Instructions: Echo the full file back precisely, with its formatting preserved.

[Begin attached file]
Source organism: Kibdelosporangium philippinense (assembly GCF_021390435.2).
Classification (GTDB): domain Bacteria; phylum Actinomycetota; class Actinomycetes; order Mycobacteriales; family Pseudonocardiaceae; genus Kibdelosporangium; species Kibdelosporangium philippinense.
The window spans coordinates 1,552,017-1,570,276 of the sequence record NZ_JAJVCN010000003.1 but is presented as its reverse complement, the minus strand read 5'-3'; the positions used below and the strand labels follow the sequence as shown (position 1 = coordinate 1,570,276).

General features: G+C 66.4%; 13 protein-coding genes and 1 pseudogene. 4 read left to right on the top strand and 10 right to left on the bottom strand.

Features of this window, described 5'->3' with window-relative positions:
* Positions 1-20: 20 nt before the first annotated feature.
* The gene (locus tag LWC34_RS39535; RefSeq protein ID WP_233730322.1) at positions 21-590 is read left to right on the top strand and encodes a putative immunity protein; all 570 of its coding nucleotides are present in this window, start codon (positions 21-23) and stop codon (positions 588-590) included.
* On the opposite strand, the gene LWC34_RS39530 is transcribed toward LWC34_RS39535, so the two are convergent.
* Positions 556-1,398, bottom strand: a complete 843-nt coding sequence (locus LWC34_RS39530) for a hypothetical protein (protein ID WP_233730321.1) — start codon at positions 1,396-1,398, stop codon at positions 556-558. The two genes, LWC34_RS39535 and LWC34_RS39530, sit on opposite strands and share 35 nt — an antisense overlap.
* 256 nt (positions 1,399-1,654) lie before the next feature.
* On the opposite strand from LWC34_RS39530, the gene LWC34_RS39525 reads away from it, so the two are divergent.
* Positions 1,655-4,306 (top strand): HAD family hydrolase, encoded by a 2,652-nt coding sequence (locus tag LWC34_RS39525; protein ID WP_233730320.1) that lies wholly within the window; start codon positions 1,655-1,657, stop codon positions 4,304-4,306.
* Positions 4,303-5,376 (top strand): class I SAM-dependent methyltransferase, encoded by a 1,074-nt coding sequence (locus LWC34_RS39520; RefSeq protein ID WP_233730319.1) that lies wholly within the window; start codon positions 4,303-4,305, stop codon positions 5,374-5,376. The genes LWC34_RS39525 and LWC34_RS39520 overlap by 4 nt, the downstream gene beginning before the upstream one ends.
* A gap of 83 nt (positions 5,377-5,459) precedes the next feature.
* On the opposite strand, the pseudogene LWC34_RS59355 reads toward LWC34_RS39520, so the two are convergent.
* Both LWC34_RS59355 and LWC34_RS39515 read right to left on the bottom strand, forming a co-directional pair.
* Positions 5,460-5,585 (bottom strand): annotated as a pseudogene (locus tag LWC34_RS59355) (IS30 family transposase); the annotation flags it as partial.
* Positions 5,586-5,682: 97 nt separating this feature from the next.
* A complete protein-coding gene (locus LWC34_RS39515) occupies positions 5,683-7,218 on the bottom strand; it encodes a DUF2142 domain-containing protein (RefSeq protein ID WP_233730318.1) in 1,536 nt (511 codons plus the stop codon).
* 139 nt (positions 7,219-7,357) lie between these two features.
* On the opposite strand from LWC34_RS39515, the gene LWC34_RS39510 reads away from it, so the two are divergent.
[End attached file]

Source organism: Kibdelosporangium philippinense (assembly GCF_021390435.2).
Classification (GTDB): domain Bacteria; phylum Actinomycetota; class Actinomycetes; order Mycobacteriales; family Pseudonocardiaceae; genus Kibdelosporangium; species Kibdelosporangium philippinense.
The window spans coordinates 1,552,017-1,570,276 of the sequence record NZ_JAJVCN010000003.1 but is presented as its reverse complement, the minus strand read 5'-3'; the positions used below and the strand labels follow the sequence as shown (position 1 = coordinate 1,570,276).

General features: G+C 66.4%; 13 protein-coding genes and 1 pseudogene. 4 read left to right on the top strand and 10 right to left on the bottom strand.

Features of this window, described 5'->3' with window-relative positions:
* Positions 1-20: 20 nt before the first annotated feature.
* The gene (locus tag LWC34_RS39535; RefSeq protein ID WP_233730322.1) at positions 21-590 is read left to right on the top strand and encodes a putative immunity protein; all 570 of its coding nucleotides are present in this window, start codon (positions 21-23) and stop codon (positions 588-590) included.
* On the opposite strand, the gene LWC34_RS39530 is transcribed toward LWC34_RS39535, so the two are convergent.
* Positions 556-1,398, bottom strand: a complete 843-nt coding sequence (locus LWC34_RS39530) for a hypothetical protein (protein ID WP_233730321.1) — start codon at positions 1,396-1,398, stop codon at positions 556-558. The two genes, LWC34_RS39535 and LWC34_RS39530, sit on opposite strands and share 35 nt — an antisense overlap.
* 256 nt (positions 1,399-1,654) lie before the next feature.
* On the opposite strand from LWC34_RS39530, the gene LWC34_RS39525 reads away from it, so the two are divergent.
* Positions 1,655-4,306 (top strand): HAD family hydrolase, encoded by a 2,652-nt coding sequence (locus tag LWC34_RS39525; protein ID WP_233730320.1) that lies wholly within the window; start codon positions 1,655-1,657, stop codon positions 4,304-4,306.
* Positions 4,303-5,376 (top strand): class I SAM-dependent methyltransferase, encoded by a 1,074-nt coding sequence (locus LWC34_RS39520; RefSeq protein ID WP_233730319.1) that lies wholly within the window; start codon positions 4,303-4,305, stop codon positions 5,374-5,376. The genes LWC34_RS39525 and LWC34_RS39520 overlap by 4 nt, the downstream gene beginning before the upstream one ends.
* A gap of 83 nt (positions 5,377-5,459) precedes the next feature.
* On the opposite strand, the pseudogene LWC34_RS59355 reads toward LWC34_RS39520, so the two are convergent.
* Both LWC34_RS59355 and LWC34_RS39515 read right to left on the bottom strand, forming a co-directional pair.
* Positions 5,460-5,585 (bottom strand): annotated as a pseudogene (locus tag LWC34_RS59355) (IS30 family transposase); the annotation flags it as partial.
* Positions 5,586-5,682: 97 nt separating this feature from the next.
* A complete protein-coding gene (locus LWC34_RS39515) occupies positions 5,683-7,218 on the bottom strand; it encodes a DUF2142 domain-containing protein (RefSeq protein ID WP_233730318.1) in 1,536 nt (511 codons plus the stop codon).
* 139 nt (positions 7,219-7,357) lie between these two features.
* On the opposite strand from LWC34_RS39515, the gene LWC34_RS39510 reads away from it, so the two are divergent.